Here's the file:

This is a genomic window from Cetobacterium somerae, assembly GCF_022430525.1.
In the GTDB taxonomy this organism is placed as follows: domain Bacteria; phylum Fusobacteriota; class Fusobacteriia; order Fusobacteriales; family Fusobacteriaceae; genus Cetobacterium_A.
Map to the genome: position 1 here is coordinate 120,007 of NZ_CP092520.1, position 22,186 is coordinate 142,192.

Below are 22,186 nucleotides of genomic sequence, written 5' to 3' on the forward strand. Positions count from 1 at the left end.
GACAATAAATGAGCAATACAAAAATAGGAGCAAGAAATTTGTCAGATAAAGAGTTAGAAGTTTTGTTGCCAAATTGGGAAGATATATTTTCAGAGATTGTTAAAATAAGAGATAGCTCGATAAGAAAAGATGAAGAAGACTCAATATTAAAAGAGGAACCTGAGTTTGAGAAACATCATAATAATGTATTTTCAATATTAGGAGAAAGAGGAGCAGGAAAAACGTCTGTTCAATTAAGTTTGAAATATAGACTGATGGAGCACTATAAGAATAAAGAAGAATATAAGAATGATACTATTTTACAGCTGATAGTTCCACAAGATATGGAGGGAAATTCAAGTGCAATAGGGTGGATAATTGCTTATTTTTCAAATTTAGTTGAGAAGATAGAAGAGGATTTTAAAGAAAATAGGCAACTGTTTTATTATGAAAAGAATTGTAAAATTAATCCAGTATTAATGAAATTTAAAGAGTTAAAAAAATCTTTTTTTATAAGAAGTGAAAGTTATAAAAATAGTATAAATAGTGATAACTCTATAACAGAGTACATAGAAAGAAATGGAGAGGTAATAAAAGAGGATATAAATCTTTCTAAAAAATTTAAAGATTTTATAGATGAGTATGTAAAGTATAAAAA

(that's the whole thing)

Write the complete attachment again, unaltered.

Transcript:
This is a genomic window from Cetobacterium somerae, assembly GCF_022430525.1.
In the GTDB taxonomy this organism is placed as follows: domain Bacteria; phylum Fusobacteriota; class Fusobacteriia; order Fusobacteriales; family Fusobacteriaceae; genus Cetobacterium_A.
Map to the genome: position 1 here is coordinate 120,007 of NZ_CP092520.1, position 22,186 is coordinate 142,192.

Below are 22,186 nucleotides of genomic sequence, written 5' to 3' on the forward strand. Positions count from 1 at the left end.
GACAATAAATGAGCAATACAAAAATAGGAGCAAGAAATTTGTCAGATAAAGAGTTAGAAGTTTTGTTGCCAAATTGGGAAGATATATTTTCAGAGATTGTTAAAATAAGAGATAGCTCGATAAGAAAAGATGAAGAAGACTCAATATTAAAAGAGGAACCTGAGTTTGAGAAACATCATAATAATGTATTTTCAATATTAGGAGAAAGAGGAGCAGGAAAAACGTCTGTTCAATTAAGTTTGAAATATAGACTGATGGAGCACTATAAGAATAAAGAAGAATATAAGAATGATACTATTTTACAGCTGATAGTTCCACAAGATATGGAGGGAAATTCAAGTGCAATAGGGTGGATAATTGCTTATTTTTCAAATTTAGTTGAGAAGATAGAAGAGGATTTTAAAGAAAATAGGCAACTGTTTTATTATGAAAAGAATTGTAAAATTAATCCAGTATTAATGAAATTTAAAGAGTTAAAAAAATCTTTTTTTATAAGAAGTGAAAGTTATAAAAATAGTATAAATAGTGATAACTCTATAACAGAGTACATAGAAAGAAATGGAGAGGTAATAAAAGAGGATATAAATCTTTCTAAAAAATTTAAAGATTTTATAGATGAGTATGTAAAGTATAAAAA